AC: Last year, when I was living in Poker, my group of friends realized that we were all science majors, but different areas of science. So we had a science party, and my friend and I dressed up as Freud and a Freudian slip. I wore a black dress, and I wrote on it something like “When you say one thing, but mean your mother.” And then I had Freudian concepts on me: ego, superego, all that fun stuff. My friend came as Freud.

NJ: Nice of them to allow you to participate in the science party even though psych hadn’t yet moved to Division III. I know this is a tough question, but do you think Division III is the right place for psych?

AC: Absolutely, I do. Neuroscience is clearly a science — it has the word science in it. 

NJ: Careful there. So does political science.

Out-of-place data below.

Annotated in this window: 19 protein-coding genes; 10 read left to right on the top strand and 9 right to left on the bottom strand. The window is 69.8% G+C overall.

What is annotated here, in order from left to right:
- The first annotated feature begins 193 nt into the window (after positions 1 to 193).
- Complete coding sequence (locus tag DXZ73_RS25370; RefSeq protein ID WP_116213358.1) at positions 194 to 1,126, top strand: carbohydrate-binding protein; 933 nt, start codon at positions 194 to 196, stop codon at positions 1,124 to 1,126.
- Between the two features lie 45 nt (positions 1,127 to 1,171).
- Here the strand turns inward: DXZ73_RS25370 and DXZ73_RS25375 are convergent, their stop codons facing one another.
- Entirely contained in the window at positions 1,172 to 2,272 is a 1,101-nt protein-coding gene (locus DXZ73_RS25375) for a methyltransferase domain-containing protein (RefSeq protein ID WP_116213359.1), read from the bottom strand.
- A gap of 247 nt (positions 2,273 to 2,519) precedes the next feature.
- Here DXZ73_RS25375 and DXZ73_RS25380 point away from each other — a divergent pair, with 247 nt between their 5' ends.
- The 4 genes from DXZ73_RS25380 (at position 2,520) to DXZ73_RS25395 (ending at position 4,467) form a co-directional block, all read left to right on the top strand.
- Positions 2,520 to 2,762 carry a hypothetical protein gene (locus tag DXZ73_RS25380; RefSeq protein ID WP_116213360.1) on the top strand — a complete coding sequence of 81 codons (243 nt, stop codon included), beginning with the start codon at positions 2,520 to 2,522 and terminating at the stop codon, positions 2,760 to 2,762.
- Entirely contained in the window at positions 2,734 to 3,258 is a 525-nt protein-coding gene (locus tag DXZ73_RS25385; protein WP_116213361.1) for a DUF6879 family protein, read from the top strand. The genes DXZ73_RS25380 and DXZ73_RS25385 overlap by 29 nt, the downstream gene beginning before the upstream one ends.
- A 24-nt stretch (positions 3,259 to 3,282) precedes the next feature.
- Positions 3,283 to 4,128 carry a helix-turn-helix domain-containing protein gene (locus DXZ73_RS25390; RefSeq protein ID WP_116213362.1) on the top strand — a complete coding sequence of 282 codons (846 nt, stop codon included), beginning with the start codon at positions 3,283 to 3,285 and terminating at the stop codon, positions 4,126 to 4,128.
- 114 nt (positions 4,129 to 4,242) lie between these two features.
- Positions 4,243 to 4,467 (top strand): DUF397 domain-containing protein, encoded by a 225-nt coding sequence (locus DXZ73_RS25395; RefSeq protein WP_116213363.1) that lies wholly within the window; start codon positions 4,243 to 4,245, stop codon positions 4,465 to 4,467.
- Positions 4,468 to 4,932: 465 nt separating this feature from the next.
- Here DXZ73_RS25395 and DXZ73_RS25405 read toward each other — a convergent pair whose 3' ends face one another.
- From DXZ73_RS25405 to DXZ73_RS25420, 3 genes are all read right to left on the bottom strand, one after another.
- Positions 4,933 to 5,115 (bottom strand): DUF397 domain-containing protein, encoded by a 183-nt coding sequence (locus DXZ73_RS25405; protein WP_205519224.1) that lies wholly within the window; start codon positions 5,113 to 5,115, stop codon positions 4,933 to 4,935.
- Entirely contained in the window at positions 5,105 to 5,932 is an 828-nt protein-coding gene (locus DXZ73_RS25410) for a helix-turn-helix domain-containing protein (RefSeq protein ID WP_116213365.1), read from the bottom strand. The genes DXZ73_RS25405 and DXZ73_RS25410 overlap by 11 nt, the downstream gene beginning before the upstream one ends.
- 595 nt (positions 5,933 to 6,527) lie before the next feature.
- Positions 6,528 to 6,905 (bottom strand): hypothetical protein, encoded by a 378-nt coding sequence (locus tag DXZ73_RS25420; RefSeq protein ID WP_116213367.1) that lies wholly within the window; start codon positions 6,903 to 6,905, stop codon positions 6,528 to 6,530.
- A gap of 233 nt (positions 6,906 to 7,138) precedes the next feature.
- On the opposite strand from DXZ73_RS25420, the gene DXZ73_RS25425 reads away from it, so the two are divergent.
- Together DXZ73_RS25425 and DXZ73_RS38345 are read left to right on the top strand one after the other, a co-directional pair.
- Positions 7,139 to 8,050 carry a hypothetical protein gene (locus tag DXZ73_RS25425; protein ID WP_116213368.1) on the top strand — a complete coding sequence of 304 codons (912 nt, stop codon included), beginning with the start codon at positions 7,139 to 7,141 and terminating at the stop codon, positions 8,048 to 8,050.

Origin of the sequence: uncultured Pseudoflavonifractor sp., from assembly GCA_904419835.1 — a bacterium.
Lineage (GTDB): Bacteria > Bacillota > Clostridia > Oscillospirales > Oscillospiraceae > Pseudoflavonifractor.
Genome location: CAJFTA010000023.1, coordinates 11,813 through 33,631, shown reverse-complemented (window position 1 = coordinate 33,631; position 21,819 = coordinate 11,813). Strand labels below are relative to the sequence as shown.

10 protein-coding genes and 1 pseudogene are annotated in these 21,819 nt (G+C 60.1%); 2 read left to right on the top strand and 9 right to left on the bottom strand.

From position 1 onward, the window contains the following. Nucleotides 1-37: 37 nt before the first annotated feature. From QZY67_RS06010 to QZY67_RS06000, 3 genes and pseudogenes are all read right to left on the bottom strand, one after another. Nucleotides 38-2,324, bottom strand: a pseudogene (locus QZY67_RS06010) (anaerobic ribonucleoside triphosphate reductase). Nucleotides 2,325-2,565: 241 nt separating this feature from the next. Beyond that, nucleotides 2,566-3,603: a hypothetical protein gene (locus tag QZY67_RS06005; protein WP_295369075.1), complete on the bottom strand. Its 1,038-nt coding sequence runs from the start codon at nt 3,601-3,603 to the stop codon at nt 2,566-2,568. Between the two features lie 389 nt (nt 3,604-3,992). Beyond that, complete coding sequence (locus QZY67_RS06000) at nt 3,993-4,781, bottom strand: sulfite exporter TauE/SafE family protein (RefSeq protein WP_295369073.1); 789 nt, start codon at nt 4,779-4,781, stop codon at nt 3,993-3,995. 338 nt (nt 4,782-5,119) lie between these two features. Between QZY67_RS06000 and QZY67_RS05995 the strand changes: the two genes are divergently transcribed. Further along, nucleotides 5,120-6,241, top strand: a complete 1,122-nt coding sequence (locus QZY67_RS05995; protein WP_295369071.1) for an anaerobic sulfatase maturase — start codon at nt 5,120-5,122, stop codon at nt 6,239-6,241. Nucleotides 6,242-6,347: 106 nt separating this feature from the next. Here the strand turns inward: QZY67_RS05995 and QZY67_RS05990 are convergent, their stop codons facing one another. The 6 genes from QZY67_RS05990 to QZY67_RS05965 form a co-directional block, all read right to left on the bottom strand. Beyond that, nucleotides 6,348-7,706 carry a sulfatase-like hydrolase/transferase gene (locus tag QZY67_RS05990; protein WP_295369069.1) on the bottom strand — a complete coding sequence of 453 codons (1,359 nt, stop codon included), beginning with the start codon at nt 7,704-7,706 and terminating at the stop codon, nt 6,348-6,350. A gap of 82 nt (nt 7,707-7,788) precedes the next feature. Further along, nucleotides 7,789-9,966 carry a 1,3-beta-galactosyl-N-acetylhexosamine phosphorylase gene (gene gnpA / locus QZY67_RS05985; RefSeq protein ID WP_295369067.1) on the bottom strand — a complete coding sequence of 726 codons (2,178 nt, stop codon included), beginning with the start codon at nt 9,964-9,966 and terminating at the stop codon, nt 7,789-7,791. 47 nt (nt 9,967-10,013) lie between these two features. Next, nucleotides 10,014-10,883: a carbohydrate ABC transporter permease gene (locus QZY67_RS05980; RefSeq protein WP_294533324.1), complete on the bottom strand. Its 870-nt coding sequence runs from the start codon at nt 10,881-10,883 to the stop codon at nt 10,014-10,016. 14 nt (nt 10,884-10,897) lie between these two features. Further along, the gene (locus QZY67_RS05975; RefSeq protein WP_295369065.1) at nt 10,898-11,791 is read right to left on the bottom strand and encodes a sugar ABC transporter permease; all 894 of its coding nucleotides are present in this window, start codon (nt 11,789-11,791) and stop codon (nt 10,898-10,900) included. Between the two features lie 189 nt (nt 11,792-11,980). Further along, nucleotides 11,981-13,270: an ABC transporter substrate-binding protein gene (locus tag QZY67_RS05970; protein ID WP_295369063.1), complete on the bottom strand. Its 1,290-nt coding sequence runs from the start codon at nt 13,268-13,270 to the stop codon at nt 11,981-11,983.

AC: OK, but if you were to define the components of a Div. III subject, they’re experimental fields. And psychologists use experiments all the time, often famously. 

NJ: I certainly agree. But recognizing that a lot of behavioral econ is actually psych, do you think econ should be a Division III? 

AC: Uh, sure. If I had to choose, I’d probably say yes.

NJ: OK, how about poli sci? They do experiments. 

AC: I guess so?

NJ: Or sociology? Environmental studies?

AC: Jeez. See, this is why I can’t win Bicentennial Awards. I don’t have the answers to these questions.

NJ: That’s OK — I don’t either.